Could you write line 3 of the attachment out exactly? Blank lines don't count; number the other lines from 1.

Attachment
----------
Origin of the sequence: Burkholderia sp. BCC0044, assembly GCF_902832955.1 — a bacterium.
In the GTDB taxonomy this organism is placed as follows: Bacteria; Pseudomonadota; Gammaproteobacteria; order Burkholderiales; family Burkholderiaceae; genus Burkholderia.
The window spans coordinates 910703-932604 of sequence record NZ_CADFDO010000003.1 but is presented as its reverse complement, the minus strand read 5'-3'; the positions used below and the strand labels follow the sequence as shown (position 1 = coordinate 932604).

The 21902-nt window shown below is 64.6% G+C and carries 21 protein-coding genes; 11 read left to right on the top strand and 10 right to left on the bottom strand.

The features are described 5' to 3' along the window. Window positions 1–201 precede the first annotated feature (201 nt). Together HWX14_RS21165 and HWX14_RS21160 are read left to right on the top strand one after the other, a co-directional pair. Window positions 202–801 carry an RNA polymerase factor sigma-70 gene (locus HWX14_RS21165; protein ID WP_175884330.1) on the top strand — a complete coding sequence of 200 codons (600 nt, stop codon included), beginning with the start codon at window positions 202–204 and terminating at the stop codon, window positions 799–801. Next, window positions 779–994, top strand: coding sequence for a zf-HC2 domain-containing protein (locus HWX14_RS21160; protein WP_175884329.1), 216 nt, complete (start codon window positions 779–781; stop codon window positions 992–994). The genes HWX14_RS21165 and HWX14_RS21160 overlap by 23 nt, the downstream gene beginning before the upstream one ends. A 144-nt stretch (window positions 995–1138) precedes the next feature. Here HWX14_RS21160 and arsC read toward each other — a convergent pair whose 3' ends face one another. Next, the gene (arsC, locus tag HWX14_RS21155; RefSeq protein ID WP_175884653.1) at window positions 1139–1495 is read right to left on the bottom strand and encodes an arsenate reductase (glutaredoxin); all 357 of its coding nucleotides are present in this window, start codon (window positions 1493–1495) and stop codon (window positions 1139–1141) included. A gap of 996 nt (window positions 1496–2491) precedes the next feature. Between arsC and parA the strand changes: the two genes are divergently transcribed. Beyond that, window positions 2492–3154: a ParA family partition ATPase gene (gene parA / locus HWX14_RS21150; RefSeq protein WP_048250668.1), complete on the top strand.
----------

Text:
The window spans coordinates 910703-932604 of sequence record NZ_CADFDO010000003.1 but is presented as its reverse complement, the minus strand read 5'-3'; the positions used below and the strand labels follow the sequence as shown (position 1 = coordinate 932604).